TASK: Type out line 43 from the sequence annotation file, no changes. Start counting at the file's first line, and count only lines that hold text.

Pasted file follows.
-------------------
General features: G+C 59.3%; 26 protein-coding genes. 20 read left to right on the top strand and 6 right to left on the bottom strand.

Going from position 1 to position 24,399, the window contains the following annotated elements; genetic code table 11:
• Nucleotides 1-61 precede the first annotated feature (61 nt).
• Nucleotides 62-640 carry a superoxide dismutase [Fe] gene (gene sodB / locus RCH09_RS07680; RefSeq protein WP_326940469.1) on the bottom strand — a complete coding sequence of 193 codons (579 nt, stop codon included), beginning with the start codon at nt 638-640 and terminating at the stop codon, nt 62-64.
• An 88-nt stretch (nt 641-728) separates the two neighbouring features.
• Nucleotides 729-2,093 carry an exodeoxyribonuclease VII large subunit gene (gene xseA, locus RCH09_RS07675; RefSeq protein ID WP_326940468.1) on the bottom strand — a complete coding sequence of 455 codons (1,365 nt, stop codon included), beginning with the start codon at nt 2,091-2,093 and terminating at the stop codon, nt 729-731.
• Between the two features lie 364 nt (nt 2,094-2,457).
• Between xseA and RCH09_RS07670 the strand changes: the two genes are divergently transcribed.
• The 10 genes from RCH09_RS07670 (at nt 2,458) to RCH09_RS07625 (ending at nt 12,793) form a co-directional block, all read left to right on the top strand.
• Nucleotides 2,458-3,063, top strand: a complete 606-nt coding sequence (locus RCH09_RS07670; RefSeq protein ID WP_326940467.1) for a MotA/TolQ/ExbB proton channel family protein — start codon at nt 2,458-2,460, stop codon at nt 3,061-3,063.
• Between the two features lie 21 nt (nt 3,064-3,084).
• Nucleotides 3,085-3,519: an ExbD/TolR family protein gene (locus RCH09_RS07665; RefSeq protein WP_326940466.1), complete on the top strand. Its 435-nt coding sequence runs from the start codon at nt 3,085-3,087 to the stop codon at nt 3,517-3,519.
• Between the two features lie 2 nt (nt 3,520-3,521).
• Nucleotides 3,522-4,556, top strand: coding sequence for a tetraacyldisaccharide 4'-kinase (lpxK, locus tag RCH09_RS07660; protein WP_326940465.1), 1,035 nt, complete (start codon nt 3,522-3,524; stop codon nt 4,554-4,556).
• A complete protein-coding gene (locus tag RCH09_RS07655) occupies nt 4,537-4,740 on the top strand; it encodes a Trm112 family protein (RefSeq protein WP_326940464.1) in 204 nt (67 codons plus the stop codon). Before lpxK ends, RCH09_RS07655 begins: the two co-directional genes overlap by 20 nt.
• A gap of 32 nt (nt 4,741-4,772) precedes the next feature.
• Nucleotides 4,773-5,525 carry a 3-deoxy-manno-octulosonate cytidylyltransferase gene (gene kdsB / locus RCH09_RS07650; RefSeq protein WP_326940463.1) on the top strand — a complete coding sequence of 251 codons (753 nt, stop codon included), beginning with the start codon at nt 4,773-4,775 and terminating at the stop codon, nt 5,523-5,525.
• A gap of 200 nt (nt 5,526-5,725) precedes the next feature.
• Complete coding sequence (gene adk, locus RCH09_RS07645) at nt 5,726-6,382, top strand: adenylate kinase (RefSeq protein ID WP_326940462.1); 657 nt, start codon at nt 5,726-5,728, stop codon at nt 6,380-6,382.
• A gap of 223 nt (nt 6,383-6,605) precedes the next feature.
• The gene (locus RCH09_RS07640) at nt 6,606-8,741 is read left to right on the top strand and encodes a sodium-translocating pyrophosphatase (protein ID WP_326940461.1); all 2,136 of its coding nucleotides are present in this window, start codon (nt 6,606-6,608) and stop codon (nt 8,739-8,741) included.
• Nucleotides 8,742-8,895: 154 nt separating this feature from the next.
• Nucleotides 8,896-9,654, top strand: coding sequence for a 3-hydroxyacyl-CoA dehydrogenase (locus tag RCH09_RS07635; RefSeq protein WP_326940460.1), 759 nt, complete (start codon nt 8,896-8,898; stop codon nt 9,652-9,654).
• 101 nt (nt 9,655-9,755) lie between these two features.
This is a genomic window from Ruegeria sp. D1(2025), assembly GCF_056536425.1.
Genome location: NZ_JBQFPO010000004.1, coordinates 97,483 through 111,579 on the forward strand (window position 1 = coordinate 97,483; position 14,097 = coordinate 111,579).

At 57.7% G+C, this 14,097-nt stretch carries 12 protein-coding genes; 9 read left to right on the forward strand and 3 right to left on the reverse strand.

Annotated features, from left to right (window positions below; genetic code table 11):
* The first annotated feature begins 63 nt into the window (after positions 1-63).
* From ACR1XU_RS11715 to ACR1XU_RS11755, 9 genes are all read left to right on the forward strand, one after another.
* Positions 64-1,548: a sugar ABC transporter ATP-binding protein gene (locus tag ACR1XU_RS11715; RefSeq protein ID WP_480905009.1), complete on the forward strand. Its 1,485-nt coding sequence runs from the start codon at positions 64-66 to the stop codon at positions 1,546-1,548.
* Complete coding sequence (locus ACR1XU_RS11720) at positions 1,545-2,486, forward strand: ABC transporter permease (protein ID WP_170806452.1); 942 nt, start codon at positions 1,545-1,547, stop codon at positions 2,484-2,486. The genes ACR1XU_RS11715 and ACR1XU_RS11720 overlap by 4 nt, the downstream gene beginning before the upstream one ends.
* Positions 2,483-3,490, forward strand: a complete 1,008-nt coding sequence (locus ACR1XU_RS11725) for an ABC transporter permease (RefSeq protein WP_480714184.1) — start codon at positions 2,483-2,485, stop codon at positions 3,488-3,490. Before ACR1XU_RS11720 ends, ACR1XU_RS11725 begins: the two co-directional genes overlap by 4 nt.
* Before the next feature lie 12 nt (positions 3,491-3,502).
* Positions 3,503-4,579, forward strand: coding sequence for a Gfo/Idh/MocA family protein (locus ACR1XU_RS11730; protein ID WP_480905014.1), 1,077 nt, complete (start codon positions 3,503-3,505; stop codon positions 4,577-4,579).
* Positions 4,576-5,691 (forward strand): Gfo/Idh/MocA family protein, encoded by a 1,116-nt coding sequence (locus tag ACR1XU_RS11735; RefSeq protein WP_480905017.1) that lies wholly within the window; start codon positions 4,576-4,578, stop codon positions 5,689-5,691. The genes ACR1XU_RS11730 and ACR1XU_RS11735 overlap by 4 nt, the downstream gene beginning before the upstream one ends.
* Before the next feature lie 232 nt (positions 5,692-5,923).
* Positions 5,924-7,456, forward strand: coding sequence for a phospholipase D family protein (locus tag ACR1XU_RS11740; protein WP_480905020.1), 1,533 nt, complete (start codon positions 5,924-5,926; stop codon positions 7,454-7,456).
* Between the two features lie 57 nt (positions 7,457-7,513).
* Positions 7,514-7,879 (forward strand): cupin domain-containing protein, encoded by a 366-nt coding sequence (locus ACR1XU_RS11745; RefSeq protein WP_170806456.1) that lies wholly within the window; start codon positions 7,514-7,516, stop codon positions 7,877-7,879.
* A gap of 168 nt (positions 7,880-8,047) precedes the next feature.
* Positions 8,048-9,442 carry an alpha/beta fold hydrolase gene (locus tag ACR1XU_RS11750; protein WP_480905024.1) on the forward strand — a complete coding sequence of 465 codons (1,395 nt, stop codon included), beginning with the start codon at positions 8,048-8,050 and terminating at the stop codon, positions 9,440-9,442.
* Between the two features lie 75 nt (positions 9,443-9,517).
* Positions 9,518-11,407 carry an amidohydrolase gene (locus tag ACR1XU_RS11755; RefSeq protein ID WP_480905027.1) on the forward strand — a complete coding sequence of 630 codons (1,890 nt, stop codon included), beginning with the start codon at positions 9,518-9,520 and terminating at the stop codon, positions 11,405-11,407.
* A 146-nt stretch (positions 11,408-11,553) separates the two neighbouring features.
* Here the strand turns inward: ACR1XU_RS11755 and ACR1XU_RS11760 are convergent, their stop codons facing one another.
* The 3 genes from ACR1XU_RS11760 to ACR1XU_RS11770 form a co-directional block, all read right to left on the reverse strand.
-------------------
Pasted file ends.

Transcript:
* Between the two features lie 75 nt (positions 9,443-9,517).